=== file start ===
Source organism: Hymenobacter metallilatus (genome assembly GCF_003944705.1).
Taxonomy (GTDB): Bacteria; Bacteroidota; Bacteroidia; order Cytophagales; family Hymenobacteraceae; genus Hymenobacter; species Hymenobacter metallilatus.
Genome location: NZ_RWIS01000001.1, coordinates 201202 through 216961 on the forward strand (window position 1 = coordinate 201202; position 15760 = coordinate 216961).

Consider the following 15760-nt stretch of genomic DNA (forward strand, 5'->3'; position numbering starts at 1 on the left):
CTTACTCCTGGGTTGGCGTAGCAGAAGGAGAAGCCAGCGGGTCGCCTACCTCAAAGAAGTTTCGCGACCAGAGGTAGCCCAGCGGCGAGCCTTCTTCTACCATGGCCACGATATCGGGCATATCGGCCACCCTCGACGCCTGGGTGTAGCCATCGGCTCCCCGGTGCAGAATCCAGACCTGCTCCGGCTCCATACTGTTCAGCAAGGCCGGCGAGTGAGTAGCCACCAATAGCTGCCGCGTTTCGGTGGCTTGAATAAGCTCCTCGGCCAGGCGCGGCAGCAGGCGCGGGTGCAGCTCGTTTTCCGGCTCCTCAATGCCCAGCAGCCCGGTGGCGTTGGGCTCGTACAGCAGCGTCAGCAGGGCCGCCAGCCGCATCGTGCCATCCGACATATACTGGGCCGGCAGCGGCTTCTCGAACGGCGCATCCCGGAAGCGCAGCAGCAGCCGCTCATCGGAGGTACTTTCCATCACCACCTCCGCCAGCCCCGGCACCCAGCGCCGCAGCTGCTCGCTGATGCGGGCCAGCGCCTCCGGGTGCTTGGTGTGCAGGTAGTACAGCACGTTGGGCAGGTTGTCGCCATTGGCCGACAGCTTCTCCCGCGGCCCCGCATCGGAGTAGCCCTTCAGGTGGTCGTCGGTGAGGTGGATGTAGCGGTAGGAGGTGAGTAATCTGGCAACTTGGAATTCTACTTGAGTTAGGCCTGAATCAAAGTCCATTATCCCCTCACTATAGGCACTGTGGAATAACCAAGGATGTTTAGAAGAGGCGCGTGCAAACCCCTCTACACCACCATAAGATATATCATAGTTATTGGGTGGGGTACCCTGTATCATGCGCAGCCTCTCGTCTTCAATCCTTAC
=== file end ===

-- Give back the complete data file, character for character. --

Source organism: Hymenobacter metallilatus (genome assembly GCF_003944705.1).
Taxonomy (GTDB): Bacteria; Bacteroidota; Bacteroidia; order Cytophagales; family Hymenobacteraceae; genus Hymenobacter; species Hymenobacter metallilatus.
Genome location: NZ_RWIS01000001.1, coordinates 201202 through 216961 on the forward strand (window position 1 = coordinate 201202; position 15760 = coordinate 216961).

Consider the following 15760-nt stretch of genomic DNA (forward strand, 5'->3'; position numbering starts at 1 on the left):
CTTACTCCTGGGTTGGCGTAGCAGAAGGAGAAGCCAGCGGGTCGCCTACCTCAAAGAAGTTTCGCGACCAGAGGTAGCCCAGCGGCGAGCCTTCTTCTACCATGGCCACGATATCGGGCATATCGGCCACCCTCGACGCCTGGGTGTAGCCATCGGCTCCCCGGTGCAGAATCCAGACCTGCTCCGGCTCCATACTGTTCAGCAAGGCCGGCGAGTGAGTAGCCACCAATAGCTGCCGCGTTTCGGTGGCTTGAATAAGCTCCTCGGCCAGGCGCGGCAGCAGGCGCGGGTGCAGCTCGTTTTCCGGCTCCTCAATGCCCAGCAGCCCGGTGGCGTTGGGCTCGTACAGCAGCGTCAGCAGGGCCGCCAGCCGCATCGTGCCATCCGACATATACTGGGCCGGCAGCGGCTTCTCGAACGGCGCATCCCGGAAGCGCAGCAGCAGCCGCTCATCGGAGGTACTTTCCATCACCACCTCCGCCAGCCCCGGCACCCAGCGCCGCAGCTGCTCGCTGATGCGGGCCAGCGCCTCCGGGTGCTTGGTGTGCAGGTAGTACAGCACGTTGGGCAGGTTGTCGCCATTGGCCGACAGCTTCTCCCGCGGCCCCGCATCGGAGTAGCCCTTCAGGTGGTCGTCGGTGAGGTGGATGTAGCGGTAGGAGGTGAGTAATCTGGCAACTTGGAATTCTACTTGAGTTAGGCCTGAATCAAAGTCCATTATCCCCTCACTATAGGCACTGTGGAATAACCAAGGATGTTTAGAAGAGGCGCGTGCAAACCCCTCTACACCACCATAAGATATATCATAGTTATTGGGTGGGGTACCCTGTATCATGCGCAGCCTCTCGTCTTCAATCCTTAC